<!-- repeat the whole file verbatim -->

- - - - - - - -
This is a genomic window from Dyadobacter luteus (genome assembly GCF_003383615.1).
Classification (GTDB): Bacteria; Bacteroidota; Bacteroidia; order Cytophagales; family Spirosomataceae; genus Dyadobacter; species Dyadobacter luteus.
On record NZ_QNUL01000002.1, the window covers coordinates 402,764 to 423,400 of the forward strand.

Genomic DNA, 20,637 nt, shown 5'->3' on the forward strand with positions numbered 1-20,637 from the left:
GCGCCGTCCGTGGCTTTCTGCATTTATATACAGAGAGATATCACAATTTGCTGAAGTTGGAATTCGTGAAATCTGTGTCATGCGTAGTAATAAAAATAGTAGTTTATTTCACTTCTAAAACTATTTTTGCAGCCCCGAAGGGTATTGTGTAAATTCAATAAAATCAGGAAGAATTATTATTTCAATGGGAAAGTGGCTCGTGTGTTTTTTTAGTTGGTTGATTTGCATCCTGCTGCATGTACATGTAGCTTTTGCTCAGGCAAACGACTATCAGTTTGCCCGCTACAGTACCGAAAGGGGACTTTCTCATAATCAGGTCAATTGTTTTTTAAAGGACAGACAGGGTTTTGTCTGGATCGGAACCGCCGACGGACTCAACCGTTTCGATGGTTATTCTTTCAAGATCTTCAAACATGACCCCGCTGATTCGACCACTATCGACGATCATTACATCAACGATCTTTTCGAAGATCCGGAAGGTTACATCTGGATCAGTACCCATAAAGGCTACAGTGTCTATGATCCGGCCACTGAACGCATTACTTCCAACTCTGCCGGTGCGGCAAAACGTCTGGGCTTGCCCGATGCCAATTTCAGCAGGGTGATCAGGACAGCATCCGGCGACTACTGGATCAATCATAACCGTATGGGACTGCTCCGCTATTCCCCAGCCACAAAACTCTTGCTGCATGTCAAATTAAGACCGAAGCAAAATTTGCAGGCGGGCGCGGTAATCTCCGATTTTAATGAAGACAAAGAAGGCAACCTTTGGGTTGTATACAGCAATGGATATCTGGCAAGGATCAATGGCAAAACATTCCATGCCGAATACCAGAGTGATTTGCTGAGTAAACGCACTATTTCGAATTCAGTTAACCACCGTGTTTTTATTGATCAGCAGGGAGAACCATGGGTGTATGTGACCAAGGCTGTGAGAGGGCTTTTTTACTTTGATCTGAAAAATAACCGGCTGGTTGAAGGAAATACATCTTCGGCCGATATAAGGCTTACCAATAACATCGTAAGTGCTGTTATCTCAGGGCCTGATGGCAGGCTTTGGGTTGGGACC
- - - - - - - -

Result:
This is a genomic window from Dyadobacter luteus (genome assembly GCF_003383615.1).
Classification (GTDB): Bacteria; Bacteroidota; Bacteroidia; order Cytophagales; family Spirosomataceae; genus Dyadobacter; species Dyadobacter luteus.
On record NZ_QNUL01000002.1, the window covers coordinates 402,764 to 423,400 of the forward strand.

Genomic DNA, 20,637 nt, shown 5'->3' on the forward strand with positions numbered 1-20,637 from the left:
GCGCCGTCCGTGGCTTTCTGCATTTATATACAGAGAGATATCACAATTTGCTGAAGTTGGAATTCGTGAAATCTGTGTCATGCGTAGTAATAAAAATAGTAGTTTATTTCACTTCTAAAACTATTTTTGCAGCCCCGAAGGGTATTGTGTAAATTCAATAAAATCAGGAAGAATTATTATTTCAATGGGAAAGTGGCTCGTGTGTTTTTTTAGTTGGTTGATTTGCATCCTGCTGCATGTACATGTAGCTTTTGCTCAGGCAAACGACTATCAGTTTGCCCGCTACAGTACCGAAAGGGGACTTTCTCATAATCAGGTCAATTGTTTTTTAAAGGACAGACAGGGTTTTGTCTGGATCGGAACCGCCGACGGACTCAACCGTTTCGATGGTTATTCTTTCAAGATCTTCAAACATGACCCCGCTGATTCGACCACTATCGACGATCATTACATCAACGATCTTTTCGAAGATCCGGAAGGTTACATCTGGATCAGTACCCATAAAGGCTACAGTGTCTATGATCCGGCCACTGAACGCATTACTTCCAACTCTGCCGGTGCGGCAAAACGTCTGGGCTTGCCCGATGCCAATTTCAGCAGGGTGATCAGGACAGCATCCGGCGACTACTGGATCAATCATAACCGTATGGGACTGCTCCGCTATTCCCCAGCCACAAAACTCTTGCTGCATGTCAAATTAAGACCGAAGCAAAATTTGCAGGCGGGCGCGGTAATCTCCGATTTTAATGAAGACAAAGAAGGCAACCTTTGGGTTGTATACAGCAATGGATATCTGGCAAGGATCAATGGCAAAACATTCCATGCCGAATACCAGAGTGATTTGCTGAGTAAACGCACTATTTCGAATTCAGTTAACCACCGTGTTTTTATTGATCAGCAGGGAGAACCATGGGTGTATGTGACCAAGGCTGTGAGAGGGCTTTTTTACTTTGATCTGAAAAATAACCGGCTGGTTGAAGGAAATACATCTTCGGCCGATATAAGGCTTACCAATAACATCGTAAGTGCTGTTATCTCAGGGCCTGATGGCAGGCTTTGGGTTGGGACC